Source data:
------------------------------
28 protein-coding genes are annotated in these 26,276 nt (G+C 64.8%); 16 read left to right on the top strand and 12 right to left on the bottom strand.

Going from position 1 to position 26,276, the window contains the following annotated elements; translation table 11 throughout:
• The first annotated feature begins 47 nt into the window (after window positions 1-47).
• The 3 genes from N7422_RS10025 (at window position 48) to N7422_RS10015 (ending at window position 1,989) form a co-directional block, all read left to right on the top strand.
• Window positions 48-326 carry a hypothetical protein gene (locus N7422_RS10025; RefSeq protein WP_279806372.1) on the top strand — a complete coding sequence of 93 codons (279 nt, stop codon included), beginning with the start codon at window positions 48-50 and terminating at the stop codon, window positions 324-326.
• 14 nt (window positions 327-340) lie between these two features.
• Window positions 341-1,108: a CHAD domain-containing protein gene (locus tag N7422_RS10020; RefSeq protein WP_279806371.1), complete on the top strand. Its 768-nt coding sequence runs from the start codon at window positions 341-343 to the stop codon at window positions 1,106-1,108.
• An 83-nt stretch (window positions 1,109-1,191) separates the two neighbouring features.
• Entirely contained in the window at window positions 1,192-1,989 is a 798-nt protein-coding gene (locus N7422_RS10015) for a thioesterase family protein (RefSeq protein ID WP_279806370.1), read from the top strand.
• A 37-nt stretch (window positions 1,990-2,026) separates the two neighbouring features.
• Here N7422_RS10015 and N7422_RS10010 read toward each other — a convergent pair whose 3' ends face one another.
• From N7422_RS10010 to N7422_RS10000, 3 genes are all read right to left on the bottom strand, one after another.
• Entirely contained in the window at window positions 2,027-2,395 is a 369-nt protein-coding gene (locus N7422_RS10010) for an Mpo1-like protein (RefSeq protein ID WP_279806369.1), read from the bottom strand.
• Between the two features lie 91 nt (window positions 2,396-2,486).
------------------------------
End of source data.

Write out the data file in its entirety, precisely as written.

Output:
28 protein-coding genes are annotated in these 26,276 nt (G+C 64.8%); 16 read left to right on the top strand and 12 right to left on the bottom strand.

Going from position 1 to position 26,276, the window contains the following annotated elements; translation table 11 throughout:
• The first annotated feature begins 47 nt into the window (after window positions 1-47).
• The 3 genes from N7422_RS10025 (at window position 48) to N7422_RS10015 (ending at window position 1,989) form a co-directional block, all read left to right on the top strand.
• Window positions 48-326 carry a hypothetical protein gene (locus N7422_RS10025; RefSeq protein WP_279806372.1) on the top strand — a complete coding sequence of 93 codons (279 nt, stop codon included), beginning with the start codon at window positions 48-50 and terminating at the stop codon, window positions 324-326.
• 14 nt (window positions 327-340) lie between these two features.
• Window positions 341-1,108: a CHAD domain-containing protein gene (locus tag N7422_RS10020; RefSeq protein WP_279806371.1), complete on the top strand. Its 768-nt coding sequence runs from the start codon at window positions 341-343 to the stop codon at window positions 1,106-1,108.
• An 83-nt stretch (window positions 1,109-1,191) separates the two neighbouring features.
• Entirely contained in the window at window positions 1,192-1,989 is a 798-nt protein-coding gene (locus N7422_RS10015) for a thioesterase family protein (RefSeq protein ID WP_279806370.1), read from the top strand.
• A 37-nt stretch (window positions 1,990-2,026) separates the two neighbouring features.
• Here N7422_RS10015 and N7422_RS10010 read toward each other — a convergent pair whose 3' ends face one another.
• From N7422_RS10010 to N7422_RS10000, 3 genes are all read right to left on the bottom strand, one after another.
• Entirely contained in the window at window positions 2,027-2,395 is a 369-nt protein-coding gene (locus N7422_RS10010) for an Mpo1-like protein (RefSeq protein ID WP_279806369.1), read from the bottom strand.
• Between the two features lie 91 nt (window positions 2,396-2,486).